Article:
I love how Webster looks at holiday time. It just sparkles from end to end, making an already charming village look even more so. If you haven’t walked along Main Street after dark recently, you owe it to yourself to do so; it will help brighten what for most of us is a pretty bleak holiday season.

But there’s also another reason to make the trip: many of the local merchants are participating in a Christmas Decorating Contest. Community members are invited to drive or walk through the village to check out all the decorations, then go online to the BID website to vote for the most colorful, the most creative and the one which most embraces the spirit of the season. You can also see photos of the entries on the BID website.

Here are several photos I took on our walk.

And here’s a quick note about a Webster Public Library program which the whole family will enjoy.

It’s a “Holiday Storytime Extravaganza,” a staff-wide holiday storytime special. It premieres Monday night at 7 p.m. on YouTube. Click here to join the fun.

This is the first time the library has done anything like this, so it should be filled with a lot of surprises. Get your kids in their PJs, boot up the laptop, and tune in.

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Two stories of holiday kindness

19 Dec

Here are a few quick stories that will brighten your day.

The first comes from one of my faithful readers, whose daughter Julia dances with the local studio Dancing With Denise, located on Gravel Rd. in Webster.

Owner Denise Baller has always supported our community in so many ways, most recently participating in the recent Webster Holiday Parade of Lights, where she and her dedicated dancers kept going through rain and snow until the very last car drove through the parade.

Last week Sunday she and her “Happy Feet Dancers” dancers took that commitment to The Maplewood senior living community and created their very own Dancing Parade around the outside of the building. Each resident was treated to their own private dance show right outside their windows.

The photo above is of the dancers in their holiday gear. Go on over to Denise’s Facebook page to see more photos and a really cute video.

I picked up this next tidbit from a Facebook post created by Jamie Nodine about her son Josh.

I wrote about Josh back in March when he was treated to a very special birthday parade past his house, kind of a consolation prize for when his Dream Factory trip to Walt Disney World got canceled.

On nice days, Josh likes to sit outside his State Rd. home and wave at the cars and trucks driving by. When he was doing that a little more than a week ago, he was surprised by a very special visitor.

Jamie wrote,

The weather was beautiful yesterday! It was a perfect day for Josh to sit in the driveway and wave to passersby. As I looked out the front window, I saw a truck slow down and stop in the driveway. Much to my surprise, Santa hopped out to greet my son! Josh was beside himself! With a “ho ho ho,” he handed Josh some candy canes and wished him a Merry Christmas.

Josh was thrilled, Jamie added, and talked about the experience all night long. A big thank you to the the kind Santa in the pickup truck for taking the time to make a special memory this special young man.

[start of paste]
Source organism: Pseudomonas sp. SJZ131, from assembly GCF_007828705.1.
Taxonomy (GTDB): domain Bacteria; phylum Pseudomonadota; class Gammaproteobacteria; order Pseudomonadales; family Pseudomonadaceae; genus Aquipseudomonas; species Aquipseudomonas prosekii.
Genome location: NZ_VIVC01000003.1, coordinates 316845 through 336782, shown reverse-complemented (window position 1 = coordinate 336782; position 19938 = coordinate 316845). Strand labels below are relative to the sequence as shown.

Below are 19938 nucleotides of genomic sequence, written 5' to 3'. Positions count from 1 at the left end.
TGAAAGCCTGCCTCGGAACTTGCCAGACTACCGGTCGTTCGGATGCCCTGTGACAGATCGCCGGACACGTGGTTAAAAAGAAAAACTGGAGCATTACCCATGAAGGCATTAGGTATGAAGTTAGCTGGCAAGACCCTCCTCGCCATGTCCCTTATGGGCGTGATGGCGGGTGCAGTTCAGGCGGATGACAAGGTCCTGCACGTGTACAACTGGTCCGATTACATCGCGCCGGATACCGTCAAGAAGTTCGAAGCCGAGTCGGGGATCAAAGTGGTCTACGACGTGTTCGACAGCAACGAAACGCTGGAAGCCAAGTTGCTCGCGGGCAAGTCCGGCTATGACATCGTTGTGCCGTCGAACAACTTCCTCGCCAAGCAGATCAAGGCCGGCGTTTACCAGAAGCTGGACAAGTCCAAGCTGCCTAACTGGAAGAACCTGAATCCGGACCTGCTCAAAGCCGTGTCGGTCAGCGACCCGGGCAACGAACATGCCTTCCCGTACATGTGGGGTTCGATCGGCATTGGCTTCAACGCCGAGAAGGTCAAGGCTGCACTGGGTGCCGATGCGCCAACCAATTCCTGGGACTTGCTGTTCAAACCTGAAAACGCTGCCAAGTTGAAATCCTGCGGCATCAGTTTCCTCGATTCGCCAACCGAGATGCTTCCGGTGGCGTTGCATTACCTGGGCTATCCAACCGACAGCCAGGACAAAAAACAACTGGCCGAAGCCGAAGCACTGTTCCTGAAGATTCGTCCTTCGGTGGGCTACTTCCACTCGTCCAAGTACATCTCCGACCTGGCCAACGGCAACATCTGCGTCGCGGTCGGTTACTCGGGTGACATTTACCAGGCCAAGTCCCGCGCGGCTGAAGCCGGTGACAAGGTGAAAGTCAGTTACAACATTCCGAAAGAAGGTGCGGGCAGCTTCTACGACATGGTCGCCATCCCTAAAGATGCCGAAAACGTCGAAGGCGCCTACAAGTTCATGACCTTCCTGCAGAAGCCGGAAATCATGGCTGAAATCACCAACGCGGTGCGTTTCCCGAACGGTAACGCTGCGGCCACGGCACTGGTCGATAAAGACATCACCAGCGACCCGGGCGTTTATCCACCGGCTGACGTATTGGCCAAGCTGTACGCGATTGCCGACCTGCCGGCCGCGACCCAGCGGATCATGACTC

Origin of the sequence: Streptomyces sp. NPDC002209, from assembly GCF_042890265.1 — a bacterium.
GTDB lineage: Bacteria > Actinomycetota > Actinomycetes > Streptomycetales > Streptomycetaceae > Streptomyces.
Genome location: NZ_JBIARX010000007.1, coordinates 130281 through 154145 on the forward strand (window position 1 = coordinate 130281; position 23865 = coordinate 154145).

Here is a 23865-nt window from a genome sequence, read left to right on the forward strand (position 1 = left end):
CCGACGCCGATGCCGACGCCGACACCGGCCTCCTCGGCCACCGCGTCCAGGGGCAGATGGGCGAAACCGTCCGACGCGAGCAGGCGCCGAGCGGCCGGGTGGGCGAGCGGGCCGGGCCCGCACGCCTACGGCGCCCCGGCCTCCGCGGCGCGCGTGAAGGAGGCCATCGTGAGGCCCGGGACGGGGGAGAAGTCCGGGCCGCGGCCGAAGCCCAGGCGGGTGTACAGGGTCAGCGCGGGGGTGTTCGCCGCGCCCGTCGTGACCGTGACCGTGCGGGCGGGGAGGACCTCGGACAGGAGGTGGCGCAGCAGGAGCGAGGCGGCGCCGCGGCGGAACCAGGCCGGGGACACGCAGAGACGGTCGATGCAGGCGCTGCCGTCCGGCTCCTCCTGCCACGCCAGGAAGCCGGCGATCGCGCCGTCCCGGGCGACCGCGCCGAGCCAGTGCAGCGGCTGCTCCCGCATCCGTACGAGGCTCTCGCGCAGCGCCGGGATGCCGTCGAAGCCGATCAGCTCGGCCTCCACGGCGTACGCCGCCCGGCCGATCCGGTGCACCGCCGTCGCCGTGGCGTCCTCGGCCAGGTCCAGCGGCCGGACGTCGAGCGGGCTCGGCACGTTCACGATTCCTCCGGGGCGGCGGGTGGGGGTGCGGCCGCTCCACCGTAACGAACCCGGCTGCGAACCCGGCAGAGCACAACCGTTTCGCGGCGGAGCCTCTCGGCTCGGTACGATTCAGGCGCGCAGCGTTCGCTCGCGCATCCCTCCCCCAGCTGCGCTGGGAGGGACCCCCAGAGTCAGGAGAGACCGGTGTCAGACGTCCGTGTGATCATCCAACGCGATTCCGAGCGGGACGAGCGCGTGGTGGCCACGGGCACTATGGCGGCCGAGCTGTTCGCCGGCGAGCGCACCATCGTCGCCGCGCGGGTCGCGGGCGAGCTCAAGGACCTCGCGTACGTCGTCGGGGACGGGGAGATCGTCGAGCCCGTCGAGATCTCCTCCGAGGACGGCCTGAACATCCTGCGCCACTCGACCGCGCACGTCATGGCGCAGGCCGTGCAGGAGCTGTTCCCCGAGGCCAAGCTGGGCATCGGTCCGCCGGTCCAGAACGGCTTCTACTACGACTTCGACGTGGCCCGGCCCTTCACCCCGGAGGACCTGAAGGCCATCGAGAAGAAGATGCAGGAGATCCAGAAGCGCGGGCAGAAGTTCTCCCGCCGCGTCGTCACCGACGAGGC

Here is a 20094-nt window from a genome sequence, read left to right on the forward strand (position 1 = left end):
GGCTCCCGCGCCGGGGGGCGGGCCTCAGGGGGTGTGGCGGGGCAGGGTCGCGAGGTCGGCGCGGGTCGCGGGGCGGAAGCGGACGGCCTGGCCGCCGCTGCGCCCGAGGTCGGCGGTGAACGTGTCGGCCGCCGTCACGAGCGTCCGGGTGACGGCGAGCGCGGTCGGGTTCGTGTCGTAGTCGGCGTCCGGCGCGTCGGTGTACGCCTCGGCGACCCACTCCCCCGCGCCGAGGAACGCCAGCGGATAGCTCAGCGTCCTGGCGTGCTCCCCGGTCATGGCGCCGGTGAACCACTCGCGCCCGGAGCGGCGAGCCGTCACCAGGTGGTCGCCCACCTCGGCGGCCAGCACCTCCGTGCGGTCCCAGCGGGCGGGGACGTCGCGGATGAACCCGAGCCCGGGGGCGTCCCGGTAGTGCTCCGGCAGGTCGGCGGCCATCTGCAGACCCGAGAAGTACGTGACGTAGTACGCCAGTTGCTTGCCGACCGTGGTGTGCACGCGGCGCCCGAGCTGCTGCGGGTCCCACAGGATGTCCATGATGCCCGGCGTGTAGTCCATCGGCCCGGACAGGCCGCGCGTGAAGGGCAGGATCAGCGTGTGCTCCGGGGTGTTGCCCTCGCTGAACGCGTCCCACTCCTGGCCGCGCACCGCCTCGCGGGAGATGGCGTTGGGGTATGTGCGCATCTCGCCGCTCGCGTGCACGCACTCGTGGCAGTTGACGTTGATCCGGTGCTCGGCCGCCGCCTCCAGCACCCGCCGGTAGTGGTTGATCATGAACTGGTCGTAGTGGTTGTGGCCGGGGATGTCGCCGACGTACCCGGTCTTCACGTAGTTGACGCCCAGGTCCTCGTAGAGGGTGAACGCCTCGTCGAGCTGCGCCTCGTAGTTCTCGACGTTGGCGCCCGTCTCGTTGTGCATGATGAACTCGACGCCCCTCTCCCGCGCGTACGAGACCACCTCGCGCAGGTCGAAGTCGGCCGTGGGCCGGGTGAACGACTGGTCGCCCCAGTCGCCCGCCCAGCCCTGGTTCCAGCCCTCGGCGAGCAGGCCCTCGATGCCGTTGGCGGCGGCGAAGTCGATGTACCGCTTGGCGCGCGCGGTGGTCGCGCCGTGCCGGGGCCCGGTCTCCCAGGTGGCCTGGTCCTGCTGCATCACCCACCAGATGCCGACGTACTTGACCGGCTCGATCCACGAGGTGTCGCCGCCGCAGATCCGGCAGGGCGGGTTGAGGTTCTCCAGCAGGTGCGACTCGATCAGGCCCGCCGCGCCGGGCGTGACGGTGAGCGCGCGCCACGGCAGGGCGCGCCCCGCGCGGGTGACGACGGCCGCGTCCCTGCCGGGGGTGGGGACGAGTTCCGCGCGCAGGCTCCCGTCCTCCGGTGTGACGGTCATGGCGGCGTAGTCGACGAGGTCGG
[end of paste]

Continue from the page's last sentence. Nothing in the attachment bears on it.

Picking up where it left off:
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COVID or not, we WILL barefoot snow walk.

16 Dec
At my sister’s house in Greene, Christmas-time 2018. The temps were hitting record lows that week.

So many things are different about this holiday season. But come hell or high water, my family WILL be doing a barefoot snow walk.

My regular blog readers have heard about this unusual tradition. My paternal grandmother (“Gia Gia”) originated the challenge about 75 years ago, when she took off her shoes and socks in the dead of winter and tromped barefoot in the snow to the far side of her yard and back. It was a distance of perhaps 100 feet each way. Pretty much every year since, my family has been holding annual barefoot snow walks whenever we get together for the holidays.

It’s a foregone conclusion: before the turkey gets sliced or the gifts get opened, we gather up towels, remove socks and shoes, roll up the pants, set up a photographer or two, sprint out the back door into the snow, and — while holding one another for emotional and physical support — smile for the cameras.

(While we scream through gritted teeth, “Take it already!” “What do you mean you need one more!?” “No, I am not moving over!” “Why didn’t you turn the camera on before we got out here!?” “I AM smiling!”)

Then, after the photographers are thoroughly accommodated, we run screaming back into the house to re-acquaint ourselves with our feet.

This year, of course, we won’t be gathering for Christmas. So we’ve had to come up with a creative solution to keep the tradition going: the first-ever Zoom Barefoot Snow Walk.

My running buddy Mike Bodine actually came up with the idea, and after giving it some thought I realized it was inspired. So a set time has been arranged, texts have been sent, and the Zoom invite has been emailed. On Christmas morning, I, my kids, my siblings and a smattering of nephews — representing at least four states — will, at the appointed time, Zoom barefoot into whatever snow we happen to have.

It will be epic. And it will be recorded.

How about you? What unusual holiday traditions does your family have? How are you celebrating this unusual holiday safely and creatively?

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Some holiday giggles

15 Dec

We all could use a little laugh right about now as Christmas-time stress compounds the stress we already have thanks to COVID.

So I thought I’d share these images with you, of a scene I came across in Irondequoit last weekend. All I could think of was, “Arlo Guthrie told us all about the ‘Thanksgiving Day Massacree.’ How come we haven’t heard anything about this obvious Christmas Day Massacree?

It got worse when I got to the Rec Center, where I saw clear evidence of a hit-and-run.